Biden Extends Lead in Georgia

Biden Extends Lead in Georgia
Democratic presidential nominee Joe Biden addresses the nation at the Chase Center in Wilmington, Del., on Nov. 6, 2020. (Drew Angerer/Getty Images)
Tom Ozimek

Democratic presidential challenger Joe Biden's lead in Georgia has grown to 14,148 votes, with over 99 percent of votes counted, according to Decision Desk HQ.

As of early Wednesday, Biden was reported to have 2,471,882 votes, compared to President Donald Trump's 2,457,734, representing a lead of 0.28 percentage points. Georgia state law permits candidates to request a recount if the margin is 0.5 percentage points or less. Georgia's Secretary of State Brad Raffensperger, a Republican, said last week that, given the tight race, the state would hold a recount.

On Tuesday, the Trump campaign called on Raffensperger to take steps related to the expected vote recount to ensure "confidence in our electoral process," including verifying voter eligibility and a full hand-count of all ballots.

Rep. Doug Collins (R-Ga.), who leads the Trump campaign's recount team in Georgia, made the request to Raffensperger, calling for a series of election integrity-related measures amid allegations of voter irregularities.

Collins asked for a full comparison of absentee ballots cast and in-person and provisional ballots cast, and for carrying out a voter eligibility check to make sure no felons or other ineligible individuals cast a vote in the state. He also urged Raffensperger to announce a "full hand-count of every ballot cast in each and every county due to widespread allegations of voter irregularities, issues with voting machines, and poll watcher access."

In recounts, ballots are typically rescanned using machines, but some reports of election irregularities in Georgia include issues in Fulton County that prompted a rescan of a number of ballots. Other reports pertain to claims by David Shafer, chairman of the Georgia Republican Party, that county workers told GOP poll watchers to go home on Election Day "because they were closing up and then continued to count ballots in secret." A Fulton County official disputed the claim, telling The Epoch Times in a statement that when an elections official learned that staff were dismissed in the evening, he advised some workers to continue to work through the night and that the processing area remained open to observers.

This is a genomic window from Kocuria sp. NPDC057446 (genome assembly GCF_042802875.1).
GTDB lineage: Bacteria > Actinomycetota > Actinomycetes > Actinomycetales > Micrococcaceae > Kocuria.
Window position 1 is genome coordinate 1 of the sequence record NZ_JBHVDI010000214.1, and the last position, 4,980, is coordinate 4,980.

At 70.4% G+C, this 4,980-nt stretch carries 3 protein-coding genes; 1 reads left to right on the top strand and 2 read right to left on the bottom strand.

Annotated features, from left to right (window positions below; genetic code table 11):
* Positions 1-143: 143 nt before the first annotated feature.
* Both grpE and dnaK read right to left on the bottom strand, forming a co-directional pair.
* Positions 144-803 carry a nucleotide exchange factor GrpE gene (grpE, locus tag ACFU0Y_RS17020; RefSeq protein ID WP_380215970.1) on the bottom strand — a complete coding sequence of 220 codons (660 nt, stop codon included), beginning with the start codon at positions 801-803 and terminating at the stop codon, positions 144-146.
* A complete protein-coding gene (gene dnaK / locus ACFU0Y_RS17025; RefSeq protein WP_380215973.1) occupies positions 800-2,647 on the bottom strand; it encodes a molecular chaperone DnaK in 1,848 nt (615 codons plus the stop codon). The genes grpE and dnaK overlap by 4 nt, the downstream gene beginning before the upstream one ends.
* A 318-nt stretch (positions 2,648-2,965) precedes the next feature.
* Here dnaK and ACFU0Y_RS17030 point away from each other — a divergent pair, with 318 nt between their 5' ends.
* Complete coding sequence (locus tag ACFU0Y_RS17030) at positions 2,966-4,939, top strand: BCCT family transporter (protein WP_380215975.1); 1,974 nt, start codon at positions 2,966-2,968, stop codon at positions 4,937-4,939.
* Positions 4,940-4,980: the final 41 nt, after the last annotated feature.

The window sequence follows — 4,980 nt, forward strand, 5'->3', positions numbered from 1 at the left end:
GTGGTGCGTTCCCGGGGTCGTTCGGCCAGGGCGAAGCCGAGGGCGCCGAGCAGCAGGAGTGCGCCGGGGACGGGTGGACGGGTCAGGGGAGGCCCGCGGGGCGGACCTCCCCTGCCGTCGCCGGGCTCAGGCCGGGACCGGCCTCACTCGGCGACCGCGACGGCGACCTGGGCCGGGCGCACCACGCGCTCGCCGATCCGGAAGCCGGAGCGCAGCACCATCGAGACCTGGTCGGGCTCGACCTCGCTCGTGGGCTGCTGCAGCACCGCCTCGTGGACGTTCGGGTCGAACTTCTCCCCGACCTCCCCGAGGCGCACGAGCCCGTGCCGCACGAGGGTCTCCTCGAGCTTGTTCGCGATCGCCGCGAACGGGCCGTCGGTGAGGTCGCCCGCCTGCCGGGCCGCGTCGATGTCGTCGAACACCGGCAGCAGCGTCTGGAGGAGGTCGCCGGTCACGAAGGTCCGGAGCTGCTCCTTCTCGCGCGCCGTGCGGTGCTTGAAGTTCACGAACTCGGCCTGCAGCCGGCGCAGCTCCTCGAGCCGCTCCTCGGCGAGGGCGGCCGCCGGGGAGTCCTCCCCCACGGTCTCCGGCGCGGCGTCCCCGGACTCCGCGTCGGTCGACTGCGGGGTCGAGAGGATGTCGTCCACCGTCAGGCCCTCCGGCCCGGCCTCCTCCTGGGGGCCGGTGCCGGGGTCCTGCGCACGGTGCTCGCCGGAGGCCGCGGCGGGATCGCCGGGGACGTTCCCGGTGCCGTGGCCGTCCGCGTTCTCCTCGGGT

"It may be possible that observers left at the time the majority of the staff left, but from the information we have, the processing area was never closed to observers,” said Jessica Corbitt, a spokesperson for Fulton County.

 Then-Republican candidate for Georgia secretary of state, Brad Raffensperger, in a file photograph. (Joan Wang/The Epoch Times)
Then-Republican candidate for Georgia secretary of state, Brad Raffensperger, in a file photograph. (Joan Wang/The Epoch Times)
Georgia's voting system implementation manager Gabriel Sterling said Monday that elections are "imperfect" and that officials are sure to find that some people did vote illegally. He added, however, that he does not believe the scale of voting improprieties will be significant enough to change the outcome.

"We are going to find that people did illegally vote," Sterling said, according to The Associated Press. "That's going to happen. They're going to be double voters. There are going to be people who ... didn't have the qualifications of a registered voter to vote in the state. That will be found. Is it 10,353? Unlikely."

Electoral research carried out by The Associated Press found there have been at least 31 statewide recounts since 2000, with three of those changing the outcome of the election.

Tom Ozimek is a senior reporter for The Epoch Times. He has a broad background in journalism, deposit insurance, marketing and communications, and adult education.
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